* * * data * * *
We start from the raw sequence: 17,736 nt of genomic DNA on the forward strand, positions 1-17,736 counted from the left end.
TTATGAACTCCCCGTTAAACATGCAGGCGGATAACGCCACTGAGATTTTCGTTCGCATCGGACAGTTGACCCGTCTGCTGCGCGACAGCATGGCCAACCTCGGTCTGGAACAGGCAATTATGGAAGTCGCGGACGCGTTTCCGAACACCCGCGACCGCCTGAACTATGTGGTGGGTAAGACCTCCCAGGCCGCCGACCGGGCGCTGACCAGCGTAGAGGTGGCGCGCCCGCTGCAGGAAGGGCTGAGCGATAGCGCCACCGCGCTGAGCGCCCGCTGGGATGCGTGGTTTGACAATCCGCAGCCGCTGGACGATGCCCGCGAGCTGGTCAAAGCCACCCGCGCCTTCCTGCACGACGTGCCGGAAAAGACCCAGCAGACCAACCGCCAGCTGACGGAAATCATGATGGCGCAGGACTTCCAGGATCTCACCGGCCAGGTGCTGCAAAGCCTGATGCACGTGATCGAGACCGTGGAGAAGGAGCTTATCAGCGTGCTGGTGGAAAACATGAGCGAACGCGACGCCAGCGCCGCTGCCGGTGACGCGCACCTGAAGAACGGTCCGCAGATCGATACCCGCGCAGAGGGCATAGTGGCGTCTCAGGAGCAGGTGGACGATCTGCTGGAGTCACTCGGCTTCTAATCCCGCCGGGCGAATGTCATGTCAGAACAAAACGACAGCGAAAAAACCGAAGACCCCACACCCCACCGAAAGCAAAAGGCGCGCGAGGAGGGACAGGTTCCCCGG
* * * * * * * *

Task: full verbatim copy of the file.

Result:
We start from the raw sequence: 17,736 nt of genomic DNA on the forward strand, positions 1-17,736 counted from the left end.
TTATGAACTCCCCGTTAAACATGCAGGCGGATAACGCCACTGAGATTTTCGTTCGCATCGGACAGTTGACCCGTCTGCTGCGCGACAGCATGGCCAACCTCGGTCTGGAACAGGCAATTATGGAAGTCGCGGACGCGTTTCCGAACACCCGCGACCGCCTGAACTATGTGGTGGGTAAGACCTCCCAGGCCGCCGACCGGGCGCTGACCAGCGTAGAGGTGGCGCGCCCGCTGCAGGAAGGGCTGAGCGATAGCGCCACCGCGCTGAGCGCCCGCTGGGATGCGTGGTTTGACAATCCGCAGCCGCTGGACGATGCCCGCGAGCTGGTCAAAGCCACCCGCGCCTTCCTGCACGACGTGCCGGAAAAGACCCAGCAGACCAACCGCCAGCTGACGGAAATCATGATGGCGCAGGACTTCCAGGATCTCACCGGCCAGGTGCTGCAAAGCCTGATGCACGTGATCGAGACCGTGGAGAAGGAGCTTATCAGCGTGCTGGTGGAAAACATGAGCGAACGCGACGCCAGCGCCGCTGCCGGTGACGCGCACCTGAAGAACGGTCCGCAGATCGATACCCGCGCAGAGGGCATAGTGGCGTCTCAGGAGCAGGTGGACGATCTGCTGGAGTCACTCGGCTTCTAATCCCGCCGGGCGAATGTCATGTCAGAACAAAACGACAGCGAAAAAACCGAAGACCCCACACCCCACCGAAAGCAAAAGGCGCGCGAGGAGGGACAGGTTCCCCGG